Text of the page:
Recent observations have shown that young adults today would rather move in with a companion before tying the knot. This is a situation a lot of us are familiar with in our circle of friends, neighbors and stories we hear all around us. There is no doubt that some real life challenges lead people to venture this path. A lot of people justify this choice because they have grand ideas of the type of wedding ceremonies they would love to have but can’t quite meet up to the standards yet, they may have plans for career growth and not consider marital vows a priority and in many instances the experiences of their parents marital life determines the approach they take in settling with a partner.
The companionship of someone living with you, but who you aren’t married to-as some people would opine, has a way soothing and setting you at ease from the challenges of everyday reality. They believe that the opportunity to share things with each other, tell stories about work, bosses, friends, television and even have sex together, all of which requires that you spend some emotional capital, makes it worthwhile therefore, waiting to get married is too traditional and doesn’t fit in with modern realities.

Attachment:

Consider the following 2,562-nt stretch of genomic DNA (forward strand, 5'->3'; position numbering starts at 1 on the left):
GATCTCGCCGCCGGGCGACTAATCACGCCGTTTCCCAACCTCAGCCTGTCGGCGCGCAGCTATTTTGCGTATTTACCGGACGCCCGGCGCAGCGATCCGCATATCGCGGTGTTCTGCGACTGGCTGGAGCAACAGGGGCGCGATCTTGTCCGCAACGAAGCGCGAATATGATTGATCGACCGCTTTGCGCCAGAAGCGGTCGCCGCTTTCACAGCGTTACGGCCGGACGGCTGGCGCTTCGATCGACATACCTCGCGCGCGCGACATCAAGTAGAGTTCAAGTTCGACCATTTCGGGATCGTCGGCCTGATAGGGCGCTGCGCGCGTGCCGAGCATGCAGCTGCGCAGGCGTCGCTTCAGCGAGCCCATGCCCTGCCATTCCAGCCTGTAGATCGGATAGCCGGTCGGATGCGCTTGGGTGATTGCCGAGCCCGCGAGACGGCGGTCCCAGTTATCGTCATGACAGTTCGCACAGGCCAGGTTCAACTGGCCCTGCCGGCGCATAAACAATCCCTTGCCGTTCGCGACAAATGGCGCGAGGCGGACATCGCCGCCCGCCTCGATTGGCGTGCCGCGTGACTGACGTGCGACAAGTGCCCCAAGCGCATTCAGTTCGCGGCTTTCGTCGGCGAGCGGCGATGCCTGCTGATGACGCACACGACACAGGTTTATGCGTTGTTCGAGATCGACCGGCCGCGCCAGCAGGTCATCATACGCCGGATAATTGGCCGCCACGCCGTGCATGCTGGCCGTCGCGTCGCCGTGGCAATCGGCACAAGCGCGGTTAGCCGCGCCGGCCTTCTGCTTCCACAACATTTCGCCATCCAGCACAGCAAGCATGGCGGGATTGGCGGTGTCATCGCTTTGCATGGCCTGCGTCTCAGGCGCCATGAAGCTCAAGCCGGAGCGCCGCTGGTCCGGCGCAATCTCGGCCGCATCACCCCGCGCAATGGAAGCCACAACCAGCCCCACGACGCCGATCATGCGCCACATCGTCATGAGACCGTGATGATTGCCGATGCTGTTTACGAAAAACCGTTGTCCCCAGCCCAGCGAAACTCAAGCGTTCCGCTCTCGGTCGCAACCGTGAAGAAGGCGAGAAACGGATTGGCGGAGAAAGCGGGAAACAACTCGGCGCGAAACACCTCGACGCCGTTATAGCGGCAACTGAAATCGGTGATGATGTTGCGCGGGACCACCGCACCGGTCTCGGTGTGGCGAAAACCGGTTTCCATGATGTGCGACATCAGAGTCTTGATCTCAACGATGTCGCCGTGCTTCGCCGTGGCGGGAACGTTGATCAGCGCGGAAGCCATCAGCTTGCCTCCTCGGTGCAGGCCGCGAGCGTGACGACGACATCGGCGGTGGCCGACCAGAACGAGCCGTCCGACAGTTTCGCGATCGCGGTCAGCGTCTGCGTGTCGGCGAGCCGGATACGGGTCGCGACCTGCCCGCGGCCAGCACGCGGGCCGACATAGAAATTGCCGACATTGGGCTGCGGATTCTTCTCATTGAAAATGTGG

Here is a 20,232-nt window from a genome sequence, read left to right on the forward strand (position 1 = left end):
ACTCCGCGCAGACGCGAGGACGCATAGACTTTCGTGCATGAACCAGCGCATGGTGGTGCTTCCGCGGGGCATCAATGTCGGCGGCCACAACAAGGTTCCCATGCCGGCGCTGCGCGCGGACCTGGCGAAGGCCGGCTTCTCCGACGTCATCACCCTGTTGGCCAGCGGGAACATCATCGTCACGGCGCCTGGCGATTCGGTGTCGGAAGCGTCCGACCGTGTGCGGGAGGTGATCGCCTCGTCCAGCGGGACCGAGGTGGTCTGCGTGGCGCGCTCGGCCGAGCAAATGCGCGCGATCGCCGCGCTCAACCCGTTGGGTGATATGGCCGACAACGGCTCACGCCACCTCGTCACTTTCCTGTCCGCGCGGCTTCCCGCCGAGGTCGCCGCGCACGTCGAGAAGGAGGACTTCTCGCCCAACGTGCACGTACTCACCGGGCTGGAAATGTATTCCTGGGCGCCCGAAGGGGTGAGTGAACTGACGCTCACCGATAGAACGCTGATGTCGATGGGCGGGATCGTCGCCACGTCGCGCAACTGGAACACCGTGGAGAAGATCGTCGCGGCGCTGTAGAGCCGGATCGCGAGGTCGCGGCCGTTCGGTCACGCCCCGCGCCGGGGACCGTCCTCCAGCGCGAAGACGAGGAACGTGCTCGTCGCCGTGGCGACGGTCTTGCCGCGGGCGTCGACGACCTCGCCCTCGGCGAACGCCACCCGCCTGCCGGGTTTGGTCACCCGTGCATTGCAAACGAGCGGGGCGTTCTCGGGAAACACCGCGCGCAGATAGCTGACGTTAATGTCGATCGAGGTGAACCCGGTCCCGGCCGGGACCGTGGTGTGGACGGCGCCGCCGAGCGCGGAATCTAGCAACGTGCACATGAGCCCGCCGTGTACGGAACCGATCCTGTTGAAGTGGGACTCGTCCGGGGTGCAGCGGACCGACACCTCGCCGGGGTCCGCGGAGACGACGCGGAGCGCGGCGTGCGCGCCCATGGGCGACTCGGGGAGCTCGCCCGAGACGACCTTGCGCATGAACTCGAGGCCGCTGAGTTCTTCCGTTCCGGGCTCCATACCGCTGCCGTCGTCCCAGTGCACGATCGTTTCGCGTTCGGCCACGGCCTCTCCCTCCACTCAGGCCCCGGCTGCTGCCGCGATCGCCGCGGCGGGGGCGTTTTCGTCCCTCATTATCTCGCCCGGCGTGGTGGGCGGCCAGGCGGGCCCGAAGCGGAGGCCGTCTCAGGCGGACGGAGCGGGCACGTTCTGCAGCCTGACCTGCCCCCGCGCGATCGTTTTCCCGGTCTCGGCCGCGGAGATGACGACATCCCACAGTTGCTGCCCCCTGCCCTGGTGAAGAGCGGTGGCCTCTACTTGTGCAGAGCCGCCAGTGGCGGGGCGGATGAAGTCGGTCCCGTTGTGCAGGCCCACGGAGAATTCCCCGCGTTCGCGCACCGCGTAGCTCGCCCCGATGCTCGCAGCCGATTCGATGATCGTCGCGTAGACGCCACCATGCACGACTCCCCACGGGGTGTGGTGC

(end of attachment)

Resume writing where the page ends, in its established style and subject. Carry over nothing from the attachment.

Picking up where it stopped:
But this type of arrangement has given a cause for
concern, most especially when there are no plans being made to get married.
Think of a situation where you already live together and perhaps have made
contributions for a rent, bought a home, conceived a child and then unforeseen
variables take event like the death of one partner or the need to separate ways,
which most often occurs. What happens next? How do you resolve claims to
entitlements when there are no legal documents? How do you deal with family,
relatives who want to lay claim to certain benefits? Doesn’t it sound safer to
take vows and avoid the financial setbacks that could occur when there are no
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